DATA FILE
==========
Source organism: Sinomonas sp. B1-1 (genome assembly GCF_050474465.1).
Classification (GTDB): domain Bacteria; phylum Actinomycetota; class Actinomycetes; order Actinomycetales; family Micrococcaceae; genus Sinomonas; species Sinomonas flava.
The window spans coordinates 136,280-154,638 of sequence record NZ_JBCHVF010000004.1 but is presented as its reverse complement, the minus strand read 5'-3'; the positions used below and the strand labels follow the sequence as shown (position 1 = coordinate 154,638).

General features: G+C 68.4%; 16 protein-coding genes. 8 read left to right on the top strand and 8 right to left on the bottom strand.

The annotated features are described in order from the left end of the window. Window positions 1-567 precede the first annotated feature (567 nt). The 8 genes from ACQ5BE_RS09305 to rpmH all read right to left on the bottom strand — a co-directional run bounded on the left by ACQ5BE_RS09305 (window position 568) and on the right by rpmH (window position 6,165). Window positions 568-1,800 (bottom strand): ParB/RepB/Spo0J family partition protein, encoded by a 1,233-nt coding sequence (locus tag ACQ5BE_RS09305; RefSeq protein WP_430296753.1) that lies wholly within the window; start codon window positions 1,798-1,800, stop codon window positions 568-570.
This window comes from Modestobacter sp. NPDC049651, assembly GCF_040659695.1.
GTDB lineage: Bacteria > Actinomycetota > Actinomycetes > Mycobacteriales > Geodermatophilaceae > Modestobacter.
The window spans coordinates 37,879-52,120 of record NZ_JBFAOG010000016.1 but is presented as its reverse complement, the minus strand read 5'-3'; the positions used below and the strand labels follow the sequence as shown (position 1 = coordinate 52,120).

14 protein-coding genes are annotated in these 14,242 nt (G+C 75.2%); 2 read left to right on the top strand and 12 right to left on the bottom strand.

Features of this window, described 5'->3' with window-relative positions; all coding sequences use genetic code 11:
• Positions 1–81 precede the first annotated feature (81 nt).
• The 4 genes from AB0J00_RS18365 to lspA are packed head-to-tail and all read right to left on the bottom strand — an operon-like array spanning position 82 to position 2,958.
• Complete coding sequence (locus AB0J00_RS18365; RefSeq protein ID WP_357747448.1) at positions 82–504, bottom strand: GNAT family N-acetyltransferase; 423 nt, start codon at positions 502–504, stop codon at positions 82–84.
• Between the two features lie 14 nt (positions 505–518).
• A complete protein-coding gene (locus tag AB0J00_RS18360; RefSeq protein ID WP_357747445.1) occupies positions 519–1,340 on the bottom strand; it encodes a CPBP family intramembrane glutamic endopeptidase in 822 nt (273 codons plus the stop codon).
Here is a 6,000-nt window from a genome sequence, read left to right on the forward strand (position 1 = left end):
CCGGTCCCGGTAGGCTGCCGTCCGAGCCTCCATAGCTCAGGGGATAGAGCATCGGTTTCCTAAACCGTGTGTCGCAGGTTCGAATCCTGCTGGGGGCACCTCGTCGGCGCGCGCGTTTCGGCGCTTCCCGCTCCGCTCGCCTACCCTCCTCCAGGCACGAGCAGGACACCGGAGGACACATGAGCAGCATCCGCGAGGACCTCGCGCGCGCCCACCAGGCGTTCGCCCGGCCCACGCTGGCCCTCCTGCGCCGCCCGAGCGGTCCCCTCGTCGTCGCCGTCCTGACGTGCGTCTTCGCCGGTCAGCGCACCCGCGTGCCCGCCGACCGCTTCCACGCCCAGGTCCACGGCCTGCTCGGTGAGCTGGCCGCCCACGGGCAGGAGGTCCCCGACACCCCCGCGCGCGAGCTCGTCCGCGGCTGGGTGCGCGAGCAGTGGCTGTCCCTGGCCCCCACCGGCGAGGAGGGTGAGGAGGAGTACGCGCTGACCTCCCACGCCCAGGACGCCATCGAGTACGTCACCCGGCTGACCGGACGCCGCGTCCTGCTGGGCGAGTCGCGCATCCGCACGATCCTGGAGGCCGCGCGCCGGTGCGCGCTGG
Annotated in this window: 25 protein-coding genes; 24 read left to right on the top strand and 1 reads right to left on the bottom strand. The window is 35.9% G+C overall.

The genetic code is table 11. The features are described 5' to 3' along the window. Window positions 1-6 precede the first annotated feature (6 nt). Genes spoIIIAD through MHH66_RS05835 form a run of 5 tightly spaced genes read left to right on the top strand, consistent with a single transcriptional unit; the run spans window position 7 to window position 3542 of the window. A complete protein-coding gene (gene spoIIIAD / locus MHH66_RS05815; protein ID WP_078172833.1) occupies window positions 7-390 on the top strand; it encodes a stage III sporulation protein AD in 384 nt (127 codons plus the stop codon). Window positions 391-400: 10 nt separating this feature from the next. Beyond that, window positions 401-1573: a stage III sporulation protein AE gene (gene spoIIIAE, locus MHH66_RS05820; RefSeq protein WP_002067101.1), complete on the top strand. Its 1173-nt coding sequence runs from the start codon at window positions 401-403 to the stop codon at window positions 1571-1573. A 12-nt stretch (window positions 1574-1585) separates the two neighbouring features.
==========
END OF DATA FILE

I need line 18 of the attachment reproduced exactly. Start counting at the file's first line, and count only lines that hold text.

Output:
Annotated in this window: 25 protein-coding genes; 24 read left to right on the top strand and 1 reads right to left on the bottom strand. The window is 35.9% G+C overall.